Gardening for Health

An Ikarian herbal tea of dandelion, sweet marjoram and sage.

Blue Zone Gardening

By Maria Price

My vegetable garden has succumbed to the cold for the season. So now is the time to start thinking about what to grow for next year.

For inspiration, I turn to Blue Zones, the areas around the globe that have the world’s longest-lived people. Dan Buettner is the founder of Blue Zones, an organization that helps Americans live longer, healthier, happier lives. His groundbreaking work, funded by National Geographic, led to his New York Times bestsellers, The Blue Zones, The Blue Zone Solution and the Blue Zones Kitchen.

The Blue Zone designation is for several places around the world where people live to be centenarians but with many fewer ailments compared to people in the United States. The areas around the globe are Ikaria, Greece; Okinawa, Japan; the Ogliastra region of Sardinia (Italy); Loma Linda, California; and the Nicoya Peninsula, Costa Rica.

Buettner has found that something is wrong with the way of life in most of our nation. “Something about the foods we consume, the frantic pace of life we keep, the relationships we make, and the communities we create, that keep us from being as happy and healthy as we could be.”

The diets of the people in these regions consist almost entirely of minimally processed plant-based foods, mainly whole grains, greens, nuts, tubers and beans. People in the zones eat meat on average only five times a month. They drink mostly water, herbal teas, coffee and some wine.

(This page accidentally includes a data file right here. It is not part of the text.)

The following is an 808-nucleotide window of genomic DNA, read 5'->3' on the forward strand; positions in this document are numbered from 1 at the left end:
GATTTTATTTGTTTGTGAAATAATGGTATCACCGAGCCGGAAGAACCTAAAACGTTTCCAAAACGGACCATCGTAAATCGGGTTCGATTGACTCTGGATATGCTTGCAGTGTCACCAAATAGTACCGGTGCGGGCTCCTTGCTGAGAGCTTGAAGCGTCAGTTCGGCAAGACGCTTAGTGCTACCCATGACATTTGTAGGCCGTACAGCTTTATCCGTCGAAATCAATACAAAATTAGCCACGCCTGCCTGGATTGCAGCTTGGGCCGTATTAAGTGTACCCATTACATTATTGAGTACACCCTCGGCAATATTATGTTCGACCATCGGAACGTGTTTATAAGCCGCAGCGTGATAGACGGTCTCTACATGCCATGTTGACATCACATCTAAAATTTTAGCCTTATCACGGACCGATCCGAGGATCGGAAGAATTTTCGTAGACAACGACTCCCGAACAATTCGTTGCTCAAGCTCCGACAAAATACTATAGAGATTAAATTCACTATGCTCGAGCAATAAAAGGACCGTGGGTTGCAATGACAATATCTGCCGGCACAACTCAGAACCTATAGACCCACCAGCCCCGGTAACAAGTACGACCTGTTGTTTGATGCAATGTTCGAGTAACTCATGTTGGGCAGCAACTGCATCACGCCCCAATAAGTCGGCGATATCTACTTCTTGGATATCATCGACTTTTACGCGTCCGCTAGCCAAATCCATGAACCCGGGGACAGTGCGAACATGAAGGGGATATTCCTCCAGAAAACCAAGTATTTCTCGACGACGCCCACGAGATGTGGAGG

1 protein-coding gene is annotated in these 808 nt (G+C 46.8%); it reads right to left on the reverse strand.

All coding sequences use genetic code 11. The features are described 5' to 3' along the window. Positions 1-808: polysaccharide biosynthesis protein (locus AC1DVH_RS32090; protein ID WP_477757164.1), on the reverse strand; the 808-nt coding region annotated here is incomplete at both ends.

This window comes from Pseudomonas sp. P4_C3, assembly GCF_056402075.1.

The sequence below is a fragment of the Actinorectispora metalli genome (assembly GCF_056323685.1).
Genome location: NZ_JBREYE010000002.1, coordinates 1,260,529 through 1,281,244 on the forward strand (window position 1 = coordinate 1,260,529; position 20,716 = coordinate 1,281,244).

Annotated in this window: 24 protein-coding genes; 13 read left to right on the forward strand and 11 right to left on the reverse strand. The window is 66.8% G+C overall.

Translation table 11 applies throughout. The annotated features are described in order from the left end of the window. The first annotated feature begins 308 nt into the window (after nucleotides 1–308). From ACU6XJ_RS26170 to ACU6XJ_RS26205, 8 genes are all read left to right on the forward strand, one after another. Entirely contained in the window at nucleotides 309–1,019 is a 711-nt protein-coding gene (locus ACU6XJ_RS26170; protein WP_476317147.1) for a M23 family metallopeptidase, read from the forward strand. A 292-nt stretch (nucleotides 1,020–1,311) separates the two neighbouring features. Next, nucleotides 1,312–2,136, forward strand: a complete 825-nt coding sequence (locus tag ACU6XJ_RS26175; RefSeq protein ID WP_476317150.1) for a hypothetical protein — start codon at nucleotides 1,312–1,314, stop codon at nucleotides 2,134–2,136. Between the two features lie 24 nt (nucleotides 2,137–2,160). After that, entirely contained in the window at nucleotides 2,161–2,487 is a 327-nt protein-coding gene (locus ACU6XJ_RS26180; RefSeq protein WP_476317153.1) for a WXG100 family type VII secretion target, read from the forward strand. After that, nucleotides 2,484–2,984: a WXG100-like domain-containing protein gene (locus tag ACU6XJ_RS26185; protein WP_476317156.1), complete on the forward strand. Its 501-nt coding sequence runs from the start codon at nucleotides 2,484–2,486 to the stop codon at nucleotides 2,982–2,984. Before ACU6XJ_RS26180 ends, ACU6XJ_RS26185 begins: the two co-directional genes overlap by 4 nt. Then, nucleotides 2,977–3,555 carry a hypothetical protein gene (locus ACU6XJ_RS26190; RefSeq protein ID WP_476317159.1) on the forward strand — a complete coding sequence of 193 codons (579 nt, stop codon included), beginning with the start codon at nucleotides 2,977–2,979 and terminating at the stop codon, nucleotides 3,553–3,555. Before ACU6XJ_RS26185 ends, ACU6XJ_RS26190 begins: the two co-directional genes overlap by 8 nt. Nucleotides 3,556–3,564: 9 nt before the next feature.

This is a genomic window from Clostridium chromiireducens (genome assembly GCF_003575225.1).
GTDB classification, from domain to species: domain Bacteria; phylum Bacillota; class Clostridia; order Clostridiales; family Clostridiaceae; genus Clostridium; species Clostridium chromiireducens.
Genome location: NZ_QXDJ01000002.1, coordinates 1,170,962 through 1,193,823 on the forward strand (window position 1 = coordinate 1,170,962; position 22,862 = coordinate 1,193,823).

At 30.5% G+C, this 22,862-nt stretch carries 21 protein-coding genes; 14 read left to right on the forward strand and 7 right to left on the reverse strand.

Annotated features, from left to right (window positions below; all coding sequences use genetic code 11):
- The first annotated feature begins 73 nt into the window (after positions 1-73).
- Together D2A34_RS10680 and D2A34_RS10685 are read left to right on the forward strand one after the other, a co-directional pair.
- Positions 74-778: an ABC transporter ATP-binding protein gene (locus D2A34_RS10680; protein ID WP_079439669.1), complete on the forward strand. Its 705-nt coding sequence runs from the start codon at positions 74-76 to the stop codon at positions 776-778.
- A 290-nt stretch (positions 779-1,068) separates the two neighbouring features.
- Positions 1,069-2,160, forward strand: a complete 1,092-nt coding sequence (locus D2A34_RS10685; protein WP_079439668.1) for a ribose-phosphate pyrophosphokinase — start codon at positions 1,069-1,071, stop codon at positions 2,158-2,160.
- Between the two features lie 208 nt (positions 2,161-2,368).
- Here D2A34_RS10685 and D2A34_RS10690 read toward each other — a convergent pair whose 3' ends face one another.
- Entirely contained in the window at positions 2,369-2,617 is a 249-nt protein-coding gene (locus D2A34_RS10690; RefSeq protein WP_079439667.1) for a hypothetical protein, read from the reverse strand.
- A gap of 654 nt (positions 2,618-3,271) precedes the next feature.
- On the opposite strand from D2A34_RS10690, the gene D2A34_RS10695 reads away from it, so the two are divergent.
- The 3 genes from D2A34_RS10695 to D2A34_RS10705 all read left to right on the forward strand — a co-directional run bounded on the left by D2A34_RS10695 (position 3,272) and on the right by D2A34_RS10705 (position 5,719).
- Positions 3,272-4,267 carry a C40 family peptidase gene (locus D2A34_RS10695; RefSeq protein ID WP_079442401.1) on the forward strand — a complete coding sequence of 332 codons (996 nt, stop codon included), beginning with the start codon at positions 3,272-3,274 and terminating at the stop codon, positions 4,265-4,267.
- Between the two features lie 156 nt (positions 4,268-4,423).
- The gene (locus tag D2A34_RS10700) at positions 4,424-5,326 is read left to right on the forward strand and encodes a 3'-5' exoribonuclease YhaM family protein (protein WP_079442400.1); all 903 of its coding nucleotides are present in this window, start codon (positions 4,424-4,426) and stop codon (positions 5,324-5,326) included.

A healthy diet is just one part of the longevity-promoting factors that include a circle of lifelong friends, a sense of purpose and an environment that makes you constantly move. Growing a vegetable garden helps to fill many of these criteria.

My garden will focus on Ikaria, Greece, since my ancestors came from this island. The top longevity foods from Ikaria are; olive oil, wild greens, potatoes, feta cheese, black-eyed peas, chickpeas, lemons, Mediterranean herbs, coffee and honey.

Wild greens such as purslane, dandelions, arugula, kale and lettuces, as seed, can all be mail ordered and can all be started in late winter to get your garden going by early spring. Potatoes should all be planted by mid-March.

Determine where your garden will be and add 2-3 inches of compost, chopped leaves, wood chips and any organic material to decompose over the winter. Beans like to have a trellis to climb. Herbs such as rosemary, sweet marjoram and mint can all be grown in individual pots. These herbs can be used to flavor food or made into tea. You can start growing the herbs now on a sunny windowsill and they will be ready to transfer to larger pots outside in the spring. Just be careful not to overwater.

Plan now to create your own Blue Zone-inspired garden: